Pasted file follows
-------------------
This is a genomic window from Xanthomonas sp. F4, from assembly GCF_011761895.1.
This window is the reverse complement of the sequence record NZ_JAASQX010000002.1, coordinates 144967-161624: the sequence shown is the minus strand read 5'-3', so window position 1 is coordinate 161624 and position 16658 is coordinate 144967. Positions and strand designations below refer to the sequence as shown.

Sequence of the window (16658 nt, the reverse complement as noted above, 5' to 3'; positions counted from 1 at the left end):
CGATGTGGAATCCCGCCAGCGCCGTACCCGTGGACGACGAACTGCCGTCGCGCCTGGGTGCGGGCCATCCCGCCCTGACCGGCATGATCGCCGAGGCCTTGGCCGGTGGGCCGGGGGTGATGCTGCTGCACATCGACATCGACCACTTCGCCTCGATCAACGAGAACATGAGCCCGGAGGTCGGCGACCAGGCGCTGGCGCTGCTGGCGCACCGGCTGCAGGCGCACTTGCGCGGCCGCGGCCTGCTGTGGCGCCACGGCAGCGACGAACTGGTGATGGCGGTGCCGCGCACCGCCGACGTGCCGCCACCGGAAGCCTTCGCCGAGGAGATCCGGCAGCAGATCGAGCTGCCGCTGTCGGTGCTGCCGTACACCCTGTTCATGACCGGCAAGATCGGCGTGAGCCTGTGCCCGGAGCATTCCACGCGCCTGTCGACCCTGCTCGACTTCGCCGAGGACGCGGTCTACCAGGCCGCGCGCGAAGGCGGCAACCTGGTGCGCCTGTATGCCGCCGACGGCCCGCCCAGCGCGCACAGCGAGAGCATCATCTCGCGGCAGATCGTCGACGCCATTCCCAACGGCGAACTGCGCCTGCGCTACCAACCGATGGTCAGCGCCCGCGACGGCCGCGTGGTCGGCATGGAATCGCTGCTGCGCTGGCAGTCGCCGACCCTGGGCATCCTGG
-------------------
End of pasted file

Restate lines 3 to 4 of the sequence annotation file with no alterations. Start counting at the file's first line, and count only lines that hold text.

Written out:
Sequence of the window (16658 nt, the reverse complement as noted above, 5' to 3'; positions counted from 1 at the left end):
CGATGTGGAATCCCGCCAGCGCCGTACCCGTGGACGACGAACTGCCGTCGCGCCTGGGTGCGGGCCATCCCGCCCTGACCGGCATGATCGCCGAGGCCTTGGCCGGTGGGCCGGGGGTGATGCTGCTGCACATCGACATCGACCACTTCGCCTCGATCAACGAGAACATGAGCCCGGAGGTCGGCGACCAGGCGCTGGCGCTGCTGGCGCACCGGCTGCAGGCGCACTTGCGCGGCCGCGGCCTGCTGTGGCGCCACGGCAGCGACGAACTGGTGATGGCGGTGCCGCGCACCGCCGACGTGCCGCCACCGGAAGCCTTCGCCGAGGAGATCCGGCAGCAGATCGAGCTGCCGCTGTCGGTGCTGCCGTACACCCTGTTCATGACCGGCAAGATCGGCGTGAGCCTGTGCCCGGAGCATTCCACGCGCCTGTCGACCCTGCTCGACTTCGCCGAGGACGCGGTCTACCAGGCCGCGCGCGAAGGCGGCAACCTGGTGCGCCTGTATGCCGCCGACGGCCCGCCCAGCGCGCACAGCGAGAGCATCATCTCGCGGCAGATCGTCGACGCCATTCCCAACGGCGAACTGCGCCTGCGCTACCAACCGATGGTCAGCGCCCGCGACGGCCGCGTGGTCGGCATGGAATCGCTGCTGCGCTGGCAGTCGCCGACCCTGGGCATCCTGG